As stated in Corp. Counsel, Vol. 15, Dec. 2008 at 111, the merger of Akzo Nobel and International Chemicals in early 2008 created a combined legal department of 240 lawyers. Within a few months that number had fallen to 180 lawyers, a 25 percent reduction.
Mergers result in layoffs, including in legal departments (See my post of Aug. 4, 2008: Nextel-Sprint was about 30 percent; Sept.13, 2005: Honeywell – Oracle as well as El Paso – Coastal; Feb. 19, 2007: BellSouth – AT&T; and May 5, 2008: turnover after mergers.).
Some headcount reductions may result from dispositions of business units and the lawyers who serve them. A few result from the elimination of duplicate positions; you only need one general counsel or one head of litigation. And disappointed contenders for the top spots may fall for the siren song of headhunters. My question, however, is whether many post-merger losses are short term. For example, some lawyers may decline to transfer to the new locations, but their positions will fairly soon be filled.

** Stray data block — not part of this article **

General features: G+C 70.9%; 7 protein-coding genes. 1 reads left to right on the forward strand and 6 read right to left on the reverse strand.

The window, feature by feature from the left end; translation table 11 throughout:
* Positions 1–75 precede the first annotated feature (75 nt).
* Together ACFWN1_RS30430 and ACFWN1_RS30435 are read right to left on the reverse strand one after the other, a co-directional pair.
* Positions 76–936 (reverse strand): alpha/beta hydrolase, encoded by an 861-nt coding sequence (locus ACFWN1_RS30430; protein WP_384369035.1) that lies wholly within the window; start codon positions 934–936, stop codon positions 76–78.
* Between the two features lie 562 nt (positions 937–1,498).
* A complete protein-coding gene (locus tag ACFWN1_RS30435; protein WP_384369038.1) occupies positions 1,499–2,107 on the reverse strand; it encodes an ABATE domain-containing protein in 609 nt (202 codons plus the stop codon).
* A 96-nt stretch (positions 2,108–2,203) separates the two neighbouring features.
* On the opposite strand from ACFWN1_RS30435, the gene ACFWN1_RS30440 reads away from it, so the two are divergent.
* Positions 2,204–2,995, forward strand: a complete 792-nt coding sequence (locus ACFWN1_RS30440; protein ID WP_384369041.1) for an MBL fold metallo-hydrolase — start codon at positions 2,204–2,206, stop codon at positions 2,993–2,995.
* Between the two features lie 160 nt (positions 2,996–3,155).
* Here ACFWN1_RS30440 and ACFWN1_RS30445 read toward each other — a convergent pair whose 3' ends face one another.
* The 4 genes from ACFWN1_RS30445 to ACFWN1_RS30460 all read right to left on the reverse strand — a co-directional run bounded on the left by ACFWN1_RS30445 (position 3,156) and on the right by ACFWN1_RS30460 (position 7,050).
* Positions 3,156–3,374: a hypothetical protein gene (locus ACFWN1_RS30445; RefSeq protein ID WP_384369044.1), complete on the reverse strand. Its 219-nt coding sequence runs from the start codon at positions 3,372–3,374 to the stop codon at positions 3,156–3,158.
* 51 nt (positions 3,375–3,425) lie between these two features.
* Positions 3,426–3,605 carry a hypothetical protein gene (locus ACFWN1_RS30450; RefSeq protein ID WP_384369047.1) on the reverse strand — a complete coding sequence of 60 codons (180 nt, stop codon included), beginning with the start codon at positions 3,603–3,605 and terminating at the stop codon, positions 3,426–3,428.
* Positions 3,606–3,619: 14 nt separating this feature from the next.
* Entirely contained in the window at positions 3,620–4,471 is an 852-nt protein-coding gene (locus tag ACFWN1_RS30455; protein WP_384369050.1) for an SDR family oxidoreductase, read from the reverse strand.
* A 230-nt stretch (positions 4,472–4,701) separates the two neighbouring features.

At the level of 20-40 percent layoffs, assuming the merged company’s revenue stays approximately the same as that of the predecessors, it suggests that the pre-merger law departments were not very efficient. Over time, law departments in an industry maintain about the same number of lawyers per unit of revenue, so if you combine two companies in a merger and the revenue goes up, the ratio of lawyers for that revenue staying the same means that the job losses are somewhat temporary. The base number will eventually approach the benchmark norm.